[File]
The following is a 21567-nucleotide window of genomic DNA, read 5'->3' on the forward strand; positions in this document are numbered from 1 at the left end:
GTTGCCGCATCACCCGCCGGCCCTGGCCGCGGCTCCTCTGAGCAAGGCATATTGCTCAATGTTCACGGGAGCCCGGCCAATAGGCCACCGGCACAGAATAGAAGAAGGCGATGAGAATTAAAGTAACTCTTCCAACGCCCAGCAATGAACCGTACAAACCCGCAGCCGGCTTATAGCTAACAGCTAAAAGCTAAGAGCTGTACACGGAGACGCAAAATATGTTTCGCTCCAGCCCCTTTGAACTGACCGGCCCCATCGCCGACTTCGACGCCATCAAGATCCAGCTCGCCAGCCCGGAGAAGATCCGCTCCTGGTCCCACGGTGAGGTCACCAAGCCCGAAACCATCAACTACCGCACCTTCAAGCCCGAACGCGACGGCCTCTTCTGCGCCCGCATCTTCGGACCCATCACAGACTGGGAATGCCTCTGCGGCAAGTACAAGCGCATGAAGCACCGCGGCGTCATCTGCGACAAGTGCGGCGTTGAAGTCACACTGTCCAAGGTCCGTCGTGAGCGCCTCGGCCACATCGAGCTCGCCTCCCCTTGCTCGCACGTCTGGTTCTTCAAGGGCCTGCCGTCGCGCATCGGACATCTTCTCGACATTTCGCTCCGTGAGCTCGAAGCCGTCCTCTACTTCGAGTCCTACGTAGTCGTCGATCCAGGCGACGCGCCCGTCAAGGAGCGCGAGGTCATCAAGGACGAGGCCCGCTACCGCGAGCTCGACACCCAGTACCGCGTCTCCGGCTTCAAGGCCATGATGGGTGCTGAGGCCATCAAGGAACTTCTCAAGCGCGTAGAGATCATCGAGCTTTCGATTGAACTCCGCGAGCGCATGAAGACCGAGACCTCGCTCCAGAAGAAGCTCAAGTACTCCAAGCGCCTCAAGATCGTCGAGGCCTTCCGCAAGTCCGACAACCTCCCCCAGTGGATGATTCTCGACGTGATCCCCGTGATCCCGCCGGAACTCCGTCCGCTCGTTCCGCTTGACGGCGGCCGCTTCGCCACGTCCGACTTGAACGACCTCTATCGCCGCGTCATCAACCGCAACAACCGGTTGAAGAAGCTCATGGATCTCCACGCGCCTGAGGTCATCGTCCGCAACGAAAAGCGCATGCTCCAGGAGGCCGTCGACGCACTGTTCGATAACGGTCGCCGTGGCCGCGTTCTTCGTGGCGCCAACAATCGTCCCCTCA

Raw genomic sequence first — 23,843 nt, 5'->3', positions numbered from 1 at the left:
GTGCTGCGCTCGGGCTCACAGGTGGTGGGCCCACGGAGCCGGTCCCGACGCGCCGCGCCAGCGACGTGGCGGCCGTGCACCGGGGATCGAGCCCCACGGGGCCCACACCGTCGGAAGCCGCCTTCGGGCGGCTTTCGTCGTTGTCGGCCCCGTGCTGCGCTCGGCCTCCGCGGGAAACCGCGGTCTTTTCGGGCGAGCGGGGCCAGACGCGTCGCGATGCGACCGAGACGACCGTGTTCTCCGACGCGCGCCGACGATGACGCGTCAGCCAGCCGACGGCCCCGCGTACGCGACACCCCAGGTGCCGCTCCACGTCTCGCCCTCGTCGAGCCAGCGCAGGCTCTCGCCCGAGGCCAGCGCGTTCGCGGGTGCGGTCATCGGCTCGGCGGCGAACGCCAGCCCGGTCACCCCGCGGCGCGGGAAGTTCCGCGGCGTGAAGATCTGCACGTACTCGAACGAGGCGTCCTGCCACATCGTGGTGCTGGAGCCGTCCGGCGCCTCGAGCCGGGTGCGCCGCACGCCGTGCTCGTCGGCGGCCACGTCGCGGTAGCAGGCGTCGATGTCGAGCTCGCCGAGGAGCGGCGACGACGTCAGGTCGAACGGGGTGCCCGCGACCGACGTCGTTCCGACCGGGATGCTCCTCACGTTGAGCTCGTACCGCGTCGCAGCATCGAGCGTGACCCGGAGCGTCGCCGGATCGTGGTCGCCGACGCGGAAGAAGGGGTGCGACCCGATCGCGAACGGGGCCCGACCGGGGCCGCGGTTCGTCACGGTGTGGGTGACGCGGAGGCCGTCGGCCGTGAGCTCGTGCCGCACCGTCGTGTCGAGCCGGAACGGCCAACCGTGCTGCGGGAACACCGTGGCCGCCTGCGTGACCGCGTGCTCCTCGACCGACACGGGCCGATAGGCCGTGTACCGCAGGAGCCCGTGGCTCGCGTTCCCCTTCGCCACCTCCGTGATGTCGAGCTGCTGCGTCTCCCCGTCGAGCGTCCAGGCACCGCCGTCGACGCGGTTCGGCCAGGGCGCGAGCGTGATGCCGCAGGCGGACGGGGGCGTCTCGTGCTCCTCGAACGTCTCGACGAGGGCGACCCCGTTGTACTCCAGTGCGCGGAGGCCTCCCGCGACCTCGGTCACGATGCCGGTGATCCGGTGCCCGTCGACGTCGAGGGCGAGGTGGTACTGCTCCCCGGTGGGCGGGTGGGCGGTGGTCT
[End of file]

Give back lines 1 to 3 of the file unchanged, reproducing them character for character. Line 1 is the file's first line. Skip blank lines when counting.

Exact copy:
The following is a 21567-nucleotide window of genomic DNA, read 5'->3' on the forward strand; positions in this document are numbered from 1 at the left end:
GTTGCCGCATCACCCGCCGGCCCTGGCCGCGGCTCCTCTGAGCAAGGCATATTGCTCAATGTTCACGGGAGCCCGGCCAATAGGCCACCGGCACAGAATAGAAGAAGGCGATGAGAATTAAAGTAACTCTTCCAACGCCCAGCAATGAACCGTACAAACCCGCAGCCGGCTTATAGCTAACAGCTAAAAGCTAAGAGCTGTACACGGAGACGCAAAATATGTTTCGCTCCAGCCCCTTTGAACTGACCGGCCCCATCGCCGACTTCGACGCCATCAAGATCCAGCTCGCCAGCCCGGAGAAGATCCGCTCCTGGTCCCACGGTGAGGTCACCAAGCCCGAAACCATCAACTACCGCACCTTCAAGCCCGAACGCGACGGCCTCTTCTGCGCCCGCATCTTCGGACCCATCACAGACTGGGAATGCCTCTGCGGCAAGTACAAGCGCATGAAGCACCGCGGCGTCATCTGCGACAAGTGCGGCGTTGAAGTCACACTGTCCAAGGTCCGTCGTGAGCGCCTCGGCCACATCGAGCTCGCCTCCCCTTGCTCGCACGTCTGGTTCTTCAAGGGCCTGCCGTCGCGCATCGGACATCTTCTCGACATTTCGCTCCGTGAGCTCGAAGCCGTCCTCTACTTCGAGTCCTACGTAGTCGTCGATCCAGGCGACGCGCCCGTCAAGGAGCGCGAGGTCATCAAGGACGAGGCCCGCTACCGCGAGCTCGACACCCAGTACCGCGTCTCCGGCTTCAAGGCCATGATGGGTGCTGAGGCCATCAAGGAACTTCTCAAGCGCGTAGAGATCATCGAGCTTTCGATTGAACTCCGCGAGCGCATGAAGACCGAGACCTCGCTCCAGAAGAAGCTCAAGTACTCCAAGCGCCTCAAGATCGTCGAGGCCTTCCGCAAGTCCGACAACCTCCCCCAGTGGATGATTCTCGACGTGATCCCCGTGATCCCGCCGGAACTCCGTCCGCTCGTTCCGCTTGACGGCGGCCGCTTCGCCACGTCCGACTTGAACGACCTCTATCGCCGCGTCATCAACCGCAACAACCGGTTGAAGAAGCTCATGGATCTCCACGCGCCTGAGGTCATCGTCCGCAACGAAAAGCGCATGCTCCAGGAGGCCGTCGACGCACTGTTCGATAACGGTCGCCGTGGCCGCGTTCTTCGTGGCGCCAACAATCGTCCCCTCA

Raw genomic sequence first — 23,843 nt, 5'->3', positions numbered from 1 at the left: